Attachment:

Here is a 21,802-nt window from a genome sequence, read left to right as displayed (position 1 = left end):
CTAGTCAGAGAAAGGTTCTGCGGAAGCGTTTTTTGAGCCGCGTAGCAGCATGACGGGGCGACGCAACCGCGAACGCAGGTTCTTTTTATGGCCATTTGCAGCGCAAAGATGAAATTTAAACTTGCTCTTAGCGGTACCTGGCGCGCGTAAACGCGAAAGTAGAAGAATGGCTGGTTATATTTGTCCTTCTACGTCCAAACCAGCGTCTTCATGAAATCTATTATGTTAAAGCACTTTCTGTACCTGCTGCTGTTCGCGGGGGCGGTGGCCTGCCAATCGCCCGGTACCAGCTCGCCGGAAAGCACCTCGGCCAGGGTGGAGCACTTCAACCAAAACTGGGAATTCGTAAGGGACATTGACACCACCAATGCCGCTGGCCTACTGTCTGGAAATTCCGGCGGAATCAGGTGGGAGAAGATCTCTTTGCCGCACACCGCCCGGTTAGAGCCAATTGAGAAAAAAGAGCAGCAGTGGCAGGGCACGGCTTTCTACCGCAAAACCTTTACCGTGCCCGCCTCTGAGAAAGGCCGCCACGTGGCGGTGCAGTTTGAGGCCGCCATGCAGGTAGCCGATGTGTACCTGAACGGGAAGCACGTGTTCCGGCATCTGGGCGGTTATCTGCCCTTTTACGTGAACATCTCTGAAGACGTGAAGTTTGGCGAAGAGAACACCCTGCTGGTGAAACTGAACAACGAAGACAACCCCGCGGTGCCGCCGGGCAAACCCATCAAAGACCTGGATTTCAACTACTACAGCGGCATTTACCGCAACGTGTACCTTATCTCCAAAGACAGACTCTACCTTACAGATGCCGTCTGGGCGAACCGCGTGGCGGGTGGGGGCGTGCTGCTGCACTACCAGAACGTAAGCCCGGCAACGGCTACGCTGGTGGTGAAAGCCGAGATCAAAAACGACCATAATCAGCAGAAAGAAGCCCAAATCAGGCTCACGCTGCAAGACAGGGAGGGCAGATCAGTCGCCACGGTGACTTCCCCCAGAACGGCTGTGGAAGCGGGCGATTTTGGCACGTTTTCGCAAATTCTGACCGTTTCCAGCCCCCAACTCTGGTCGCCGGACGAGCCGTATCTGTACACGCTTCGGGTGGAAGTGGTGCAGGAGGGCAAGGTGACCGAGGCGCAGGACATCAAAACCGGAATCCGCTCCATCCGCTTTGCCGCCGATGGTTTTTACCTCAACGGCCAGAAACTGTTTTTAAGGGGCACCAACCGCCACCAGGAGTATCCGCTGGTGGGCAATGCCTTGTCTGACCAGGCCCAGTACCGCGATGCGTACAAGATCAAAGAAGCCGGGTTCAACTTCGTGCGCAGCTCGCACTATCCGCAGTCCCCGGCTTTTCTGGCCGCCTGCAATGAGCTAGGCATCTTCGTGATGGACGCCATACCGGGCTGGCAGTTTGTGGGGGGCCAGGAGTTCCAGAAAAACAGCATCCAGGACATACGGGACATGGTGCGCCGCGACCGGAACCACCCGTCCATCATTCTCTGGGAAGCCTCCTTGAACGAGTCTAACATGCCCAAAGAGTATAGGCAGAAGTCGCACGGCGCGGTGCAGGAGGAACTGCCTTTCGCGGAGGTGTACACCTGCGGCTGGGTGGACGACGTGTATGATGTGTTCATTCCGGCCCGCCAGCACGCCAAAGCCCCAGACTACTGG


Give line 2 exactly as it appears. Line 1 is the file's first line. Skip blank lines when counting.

CTAGTCAGAGAAAGGTTCTGCGGAAGCGTTTTTTGAGCCGCGTAGCAGCATGACGGGGCGACGCAACCGCGAACGCAGGTTCTTTTTATGGCCATTTGCAGCGCAAAGATGAAATTTAAACTTGCTCTTAGCGGTACCTGGCGCGCGTAAACGCGAAAGTAGAAGAATGGCTGGTTATATTTGTCCTTCTACGTCCAAACCAGCGTCTTCATGAAATCTATTATGTTAAAGCACTTTCTGTACCTGCTGCTGTTCGCGGGGGCGGTGGCCTGCCAATCGCCCGGTACCAGCTCGCCGGAAAGCACCTCGGCCAGGGTGGAGCACTTCAACCAAAACTGGGAATTCGTAAGGGACATTGACACCACCAATGCCGCTGGCCTACTGTCTGGAAATTCCGGCGGAATCAGGTGGGAGAAGATCTCTTTGCCGCACACCGCCCGGTTAGAGCCAATTGAGAAAAAAGAGCAGCAGTGGCAGGGCACGGCTTTCTACCGCAAAACCTTTACCGTGCCCGCCTCTGAGAAAGGCCGCCACGTGGCGGTGCAGTTTGAGGCCGCCATGCAGGTAGCCGATGTGTACCTGAACGGGAAGCACGTGTTCCGGCATCTGGGCGGTTATCTGCCCTTTTACGTGAACATCTCTGAAGACGTGAAGTTTGGCGAAGAGAACACCCTGCTGGTGAAACTGAACAACGAAGACAACCCCGCGGTGCCGCCGGGCAAACCCATCAAAGACCTGGATTTCAACTACTACAGCGGCATTTACCGCAACGTGTACCTTATCTCCAAAGACAGACTCTACCTTACAGATGCCGTCTGGGCGAACCGCGTGGCGGGTGGGGGCGTGCTGCTGCACTACCAGAACGTAAGCCCGGCAACGGCTACGCTGGTGGTGAAAGCCGAGATCAAAAACGACCATAATCAGCAGAAAGAAGCCCAAATCAGGCTCACGCTGCAAGACAGGGAGGGCAGATCAGTCGCCACGGTGACTTCCCCCAGAACGGCTGTGGAAGCGGGCGATTTTGGCACGTTTTCGCAAATTCTGACCGTTTCCAGCCCCCAACTCTGGTCGCCGGACGAGCCGTATCTGTACACGCTTCGGGTGGAAGTGGTGCAGGAGGGCAAGGTGACCGAGGCGCAGGACATCAAAACCGGAATCCGCTCCATCCGCTTTGCCGCCGATGGTTTTTACCTCAACGGCCAGAAACTGTTTTTAAGGGGCACCAACCGCCACCAGGAGTATCCGCTGGTGGGCAATGCCTTGTCTGACCAGGCCCAGTACCGCGATGCGTACAAGATCAAAGAAGCCGGGTTCAACTTCGTGCGCAGCTCGCACTATCCGCAGTCCCCGGCTTTTCTGGCCGCCTGCAATGAGCTAGGCATCTTCGTGATGGACGCCATACCGGGCTGGCAGTTTGTGGGGGGCCAGGAGTTCCAGAAAAACAGCATCCAGGACATACGGGACATGGTGCGCCGCGACCGGAACCACCCGTCCATCATTCTCTGGGAAGCCTCCTTGAACGAGTCTAACATGCCCAAAGAGTATAGGCAGAAGTCGCACGGCGCGGTGCAGGAGGAACTGCCTTTCGCGGAGGTGTACACCTGCGGCTGGGTGGACGACGTGTATGATGTGTTCATTCCGGCCCGCCAGCACGCCAAAGCCCCAGACTACTGG